Review by matt91486

"Watching Tiger Wood’s third round collapse in the British Open yesterday has inspired me"

Grand Slam or bust. Eldrick “Tiger” Woods should tape that sign to the back of his tricked out Buick. Though it seems that the greatest accomplishment in golf (and tennis for that matter) will go unclaimed for yet another year, there’s nothing to stop you from winning the four tournaments at each level in Hot Shots Golf 3!

There are seven levels of golfer classification, and you can win the ‘Grand Slam’ in each -- snagging all four tournaments at each level. Levels range from Beginner to King and -- as you would expect -- difficulty increases as you progress through the rankings, both in weather conditions and the skill of your opposition.

Luckily as you win tournaments, you get handy little prizes that will improve your game, ranging from balls that will fly higher and faster through the air to clubs designed to put the maximum amount of spin as you strike with the face against the dimpled, round mass of white that has frustrated American businessmen for countless years. Also, Hot Shots Golf 3 includes a handy points system; A certain amount of points are added or deducted for various actions taken on the golf course. For example, you get two hundred points if you get a birdie. On the flip side, sixty points are taken away for hitting the ball out of bounds. These points can be used to purchase items in the store, some of which cannot be won through being victorious in tournaments.

The only way to progress through the game is to keep on winning. With each place you have in a tournament, you’ll fill up a meter a certain amount. The higher the finish, the more the meter fills up. When it’s reached one hundred percent of its goal, you move on to the next golfing classification. You don’t need to win all four tournaments to move up either, so if there’s a course you are having lots of trouble with, you can settle for a lower place there, purchase the prize item from the store, and reign victorious in the other three tournaments of that level to progress. Besides, even when you lose you get to try out the Prize Slots, yet another opportunity for you to add some nifty gadgets and gizmos to your bag.

While only four tournaments are held in each classification level, there are five courses overall, some of which are more realistic in their designs than others. One of the courses is actually very reminiscent of Muirfield, where the 2002 British Open is being held, featuring the same intimidating bunker depth, menacing weather conditions, and thick rough. Another course seems to be an offshoot of Pebble Beach, one of the iconic courses in the world. Each course will take a slightly different approach to play. Some courses require more caution, and a very prudent style, while on others you will have to take risky shots to stay in the hunt, as the field climbs further and further under par.

And despite Hot Shots Golf 3’s cartoonish atmosphere, the physics engine will allow you to use those different approaches on each course. You’re given an amazing amount of control over each shot, being able to choose to try and loft the ball over some tall spruce trees, or to trying to top the ball and keep it low to the ground to limit the wind’s impact on the shot. Sometimes you’ll aim to overshoot the hole and have the backspin carry it back towards the pin. Wind speed and precipitation need to always be taken into account for a successful round. Power shots need to be conserved for when you need to juice a little bit more off the tee, and very rarely will conditions allow for all the allotted number to be used. Spin must be altered depending on the location of the ball. And you must decide whether to take the risk hitting out of the rough with a more powerful club, or one that is accurate. If you don’t get a clean hit with your three-wood from the rough, you may end up with a disastrous shot, while a seven-iron is always a fairly safe choice.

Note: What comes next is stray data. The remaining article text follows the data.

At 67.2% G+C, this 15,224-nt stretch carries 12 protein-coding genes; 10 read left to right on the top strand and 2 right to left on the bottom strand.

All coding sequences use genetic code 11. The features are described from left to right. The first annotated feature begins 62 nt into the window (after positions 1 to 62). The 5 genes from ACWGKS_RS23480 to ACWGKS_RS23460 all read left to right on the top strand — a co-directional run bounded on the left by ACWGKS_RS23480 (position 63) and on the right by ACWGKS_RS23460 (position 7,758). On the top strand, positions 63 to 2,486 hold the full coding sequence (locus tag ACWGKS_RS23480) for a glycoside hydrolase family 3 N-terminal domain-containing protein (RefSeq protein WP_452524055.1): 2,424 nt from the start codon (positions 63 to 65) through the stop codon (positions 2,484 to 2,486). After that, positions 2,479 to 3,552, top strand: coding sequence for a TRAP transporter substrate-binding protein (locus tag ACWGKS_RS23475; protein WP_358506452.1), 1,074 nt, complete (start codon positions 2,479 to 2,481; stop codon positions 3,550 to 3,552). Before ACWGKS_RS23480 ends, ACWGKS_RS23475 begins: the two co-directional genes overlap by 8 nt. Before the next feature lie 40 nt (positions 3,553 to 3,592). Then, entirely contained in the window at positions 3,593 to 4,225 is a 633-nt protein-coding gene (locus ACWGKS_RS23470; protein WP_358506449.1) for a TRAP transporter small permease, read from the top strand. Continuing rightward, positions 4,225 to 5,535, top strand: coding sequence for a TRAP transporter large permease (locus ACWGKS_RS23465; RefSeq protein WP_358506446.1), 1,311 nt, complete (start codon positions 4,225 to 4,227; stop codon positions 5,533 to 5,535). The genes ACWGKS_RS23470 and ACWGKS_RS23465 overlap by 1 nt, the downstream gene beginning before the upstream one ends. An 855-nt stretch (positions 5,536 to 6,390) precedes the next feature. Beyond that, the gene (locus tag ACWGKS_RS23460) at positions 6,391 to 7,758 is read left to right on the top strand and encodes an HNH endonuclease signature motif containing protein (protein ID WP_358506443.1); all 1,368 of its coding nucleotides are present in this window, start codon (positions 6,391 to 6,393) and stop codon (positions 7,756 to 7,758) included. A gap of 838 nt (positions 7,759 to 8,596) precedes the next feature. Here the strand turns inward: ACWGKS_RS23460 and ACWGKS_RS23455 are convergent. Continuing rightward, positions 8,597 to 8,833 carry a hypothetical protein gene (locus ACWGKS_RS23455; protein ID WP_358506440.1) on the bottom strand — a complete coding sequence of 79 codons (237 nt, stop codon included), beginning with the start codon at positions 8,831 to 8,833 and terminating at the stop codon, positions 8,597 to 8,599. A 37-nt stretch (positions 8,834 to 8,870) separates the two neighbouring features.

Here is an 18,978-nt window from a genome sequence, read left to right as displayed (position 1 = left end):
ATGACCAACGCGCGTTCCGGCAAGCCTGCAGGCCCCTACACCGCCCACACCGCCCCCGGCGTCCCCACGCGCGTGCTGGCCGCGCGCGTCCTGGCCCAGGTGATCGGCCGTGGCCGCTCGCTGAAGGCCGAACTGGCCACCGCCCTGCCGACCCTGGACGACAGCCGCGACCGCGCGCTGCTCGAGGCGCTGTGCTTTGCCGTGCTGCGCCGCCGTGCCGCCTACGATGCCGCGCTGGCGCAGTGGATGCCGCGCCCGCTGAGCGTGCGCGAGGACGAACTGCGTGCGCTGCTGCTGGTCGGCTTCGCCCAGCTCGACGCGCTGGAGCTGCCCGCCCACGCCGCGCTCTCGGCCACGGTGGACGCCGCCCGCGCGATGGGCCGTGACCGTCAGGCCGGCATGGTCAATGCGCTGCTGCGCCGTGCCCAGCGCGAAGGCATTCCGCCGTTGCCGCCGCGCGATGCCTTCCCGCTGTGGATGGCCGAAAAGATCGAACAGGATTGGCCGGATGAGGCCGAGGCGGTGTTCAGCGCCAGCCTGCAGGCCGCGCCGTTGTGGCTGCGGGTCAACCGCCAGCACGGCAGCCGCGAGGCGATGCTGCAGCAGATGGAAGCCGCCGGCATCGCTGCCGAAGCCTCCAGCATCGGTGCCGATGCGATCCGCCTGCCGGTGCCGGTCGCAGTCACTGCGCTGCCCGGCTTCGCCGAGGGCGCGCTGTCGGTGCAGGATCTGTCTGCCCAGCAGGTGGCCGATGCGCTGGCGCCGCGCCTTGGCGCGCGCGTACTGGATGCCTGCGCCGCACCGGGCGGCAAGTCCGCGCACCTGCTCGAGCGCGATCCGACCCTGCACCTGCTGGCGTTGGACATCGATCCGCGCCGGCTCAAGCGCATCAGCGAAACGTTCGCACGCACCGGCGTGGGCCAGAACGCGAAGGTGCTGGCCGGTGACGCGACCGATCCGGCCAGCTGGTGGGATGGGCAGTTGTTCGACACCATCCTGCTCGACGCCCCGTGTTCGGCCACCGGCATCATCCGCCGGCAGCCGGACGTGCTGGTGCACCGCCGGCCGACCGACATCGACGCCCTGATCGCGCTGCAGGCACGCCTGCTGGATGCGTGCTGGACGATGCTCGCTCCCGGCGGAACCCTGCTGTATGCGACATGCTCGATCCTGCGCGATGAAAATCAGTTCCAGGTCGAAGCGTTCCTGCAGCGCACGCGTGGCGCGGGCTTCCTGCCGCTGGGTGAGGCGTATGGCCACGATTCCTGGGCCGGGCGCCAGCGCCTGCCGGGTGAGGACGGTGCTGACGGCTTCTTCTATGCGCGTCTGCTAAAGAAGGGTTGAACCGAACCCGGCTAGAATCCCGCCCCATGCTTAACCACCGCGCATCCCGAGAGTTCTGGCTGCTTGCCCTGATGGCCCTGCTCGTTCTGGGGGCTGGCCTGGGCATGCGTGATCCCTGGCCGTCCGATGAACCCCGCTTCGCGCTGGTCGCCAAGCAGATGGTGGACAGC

All of these extremely difficult facets of golf that are extremely difficult to carry out in real life are a breeze to do on the screen. The meters are all clear and easy to read, and you can measure the strength of your shot by either distance or the percentage of your possible strength used. Top spin is easy to master by pressing and holding ‘Up’ after you’ve began filling your shot meter. Spinning the ball in other directions is carried out much the same. Power shots are easy to access with a quick press of ‘Square,’ but they should only be used when you’ve got a clear shot -- because the physics engine knows that there’s a lip at the top of a bunker, and the ball can very easily roll right down into it, an action more likely to happen when the ball is hit harder.

The one aspect of the physics engine that takes the most time to master, though, is putting. Each course has a different green speed, so putting from tournament to tournament will vary greatly. Also, one must learn to read the break of the green. This takes hours of practice to be able to accurately predict how much the ball’s course will alter as you putt. To assist you in your reading of the breaks is a putting grid. Dots move across the grid signifying the direction of the break, while their speed shows the severity. The grid is clearly visible against the green, so you shouldn’t have any trouble viewing it. When you master all of these aspects of putting and green play, only then will you be having great rounds far under par.